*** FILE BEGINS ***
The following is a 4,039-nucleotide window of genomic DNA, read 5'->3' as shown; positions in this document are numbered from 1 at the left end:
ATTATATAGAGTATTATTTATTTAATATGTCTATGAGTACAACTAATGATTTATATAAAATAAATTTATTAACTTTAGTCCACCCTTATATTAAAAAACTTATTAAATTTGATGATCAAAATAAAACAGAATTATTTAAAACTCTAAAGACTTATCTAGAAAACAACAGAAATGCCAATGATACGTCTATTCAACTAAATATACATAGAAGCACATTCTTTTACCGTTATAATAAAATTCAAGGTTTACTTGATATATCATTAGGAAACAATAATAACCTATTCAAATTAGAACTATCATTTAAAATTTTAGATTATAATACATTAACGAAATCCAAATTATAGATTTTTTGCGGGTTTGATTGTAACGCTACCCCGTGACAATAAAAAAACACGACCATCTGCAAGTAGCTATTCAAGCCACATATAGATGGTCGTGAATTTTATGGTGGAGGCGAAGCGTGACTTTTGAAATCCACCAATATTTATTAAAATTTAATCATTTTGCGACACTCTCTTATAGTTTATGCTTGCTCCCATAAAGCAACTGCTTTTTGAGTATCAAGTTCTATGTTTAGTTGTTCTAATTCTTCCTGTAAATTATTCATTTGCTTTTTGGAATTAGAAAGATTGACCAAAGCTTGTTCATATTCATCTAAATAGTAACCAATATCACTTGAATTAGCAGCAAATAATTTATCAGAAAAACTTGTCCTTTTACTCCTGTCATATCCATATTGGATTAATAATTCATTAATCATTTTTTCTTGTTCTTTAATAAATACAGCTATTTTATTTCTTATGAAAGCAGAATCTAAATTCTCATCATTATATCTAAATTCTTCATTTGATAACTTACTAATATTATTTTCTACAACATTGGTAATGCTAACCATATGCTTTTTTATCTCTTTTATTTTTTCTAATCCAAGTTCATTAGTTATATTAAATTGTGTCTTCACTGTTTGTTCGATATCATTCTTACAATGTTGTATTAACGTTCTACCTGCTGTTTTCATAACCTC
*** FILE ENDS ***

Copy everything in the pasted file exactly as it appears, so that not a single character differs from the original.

The following is a 4,039-nucleotide window of genomic DNA, read 5'->3' as shown; positions in this document are numbered from 1 at the left end:
ATTATATAGAGTATTATTTATTTAATATGTCTATGAGTACAACTAATGATTTATATAAAATAAATTTATTAACTTTAGTCCACCCTTATATTAAAAAACTTATTAAATTTGATGATCAAAATAAAACAGAATTATTTAAAACTCTAAAGACTTATCTAGAAAACAACAGAAATGCCAATGATACGTCTATTCAACTAAATATACATAGAAGCACATTCTTTTACCGTTATAATAAAATTCAAGGTTTACTTGATATATCATTAGGAAACAATAATAACCTATTCAAATTAGAACTATCATTTAAAATTTTAGATTATAATACATTAACGAAATCCAAATTATAGATTTTTTGCGGGTTTGATTGTAACGCTACCCCGTGACAATAAAAAAACACGACCATCTGCAAGTAGCTATTCAAGCCACATATAGATGGTCGTGAATTTTATGGTGGAGGCGAAGCGTGACTTTTGAAATCCACCAATATTTATTAAAATTTAATCATTTTGCGACACTCTCTTATAGTTTATGCTTGCTCCCATAAAGCAACTGCTTTTTGAGTATCAAGTTCTATGTTTAGTTGTTCTAATTCTTCCTGTAAATTATTCATTTGCTTTTTGGAATTAGAAAGATTGACCAAAGCTTGTTCATATTCATCTAAATAGTAACCAATATCACTTGAATTAGCAGCAAATAATTTATCAGAAAAACTTGTCCTTTTACTCCTGTCATATCCATATTGGATTAATAATTCATTAATCATTTTTTCTTGTTCTTTAATAAATACAGCTATTTTATTTCTTATGAAAGCAGAATCTAAATTCTCATCATTATATCTAAATTCTTCATTTGATAACTTACTAATATTATTTTCTACAACATTGGTAATGCTAACCATATGCTTTTTTATCTCTTTTATTTTTTCTAATCCAAGTTCATTAGTTATATTAAATTGTGTCTTCACTGTTTGTTCGATATCATTCTTACAATGTTGTATTAACGTTCTACCTGCTGTTTTCATAACCTC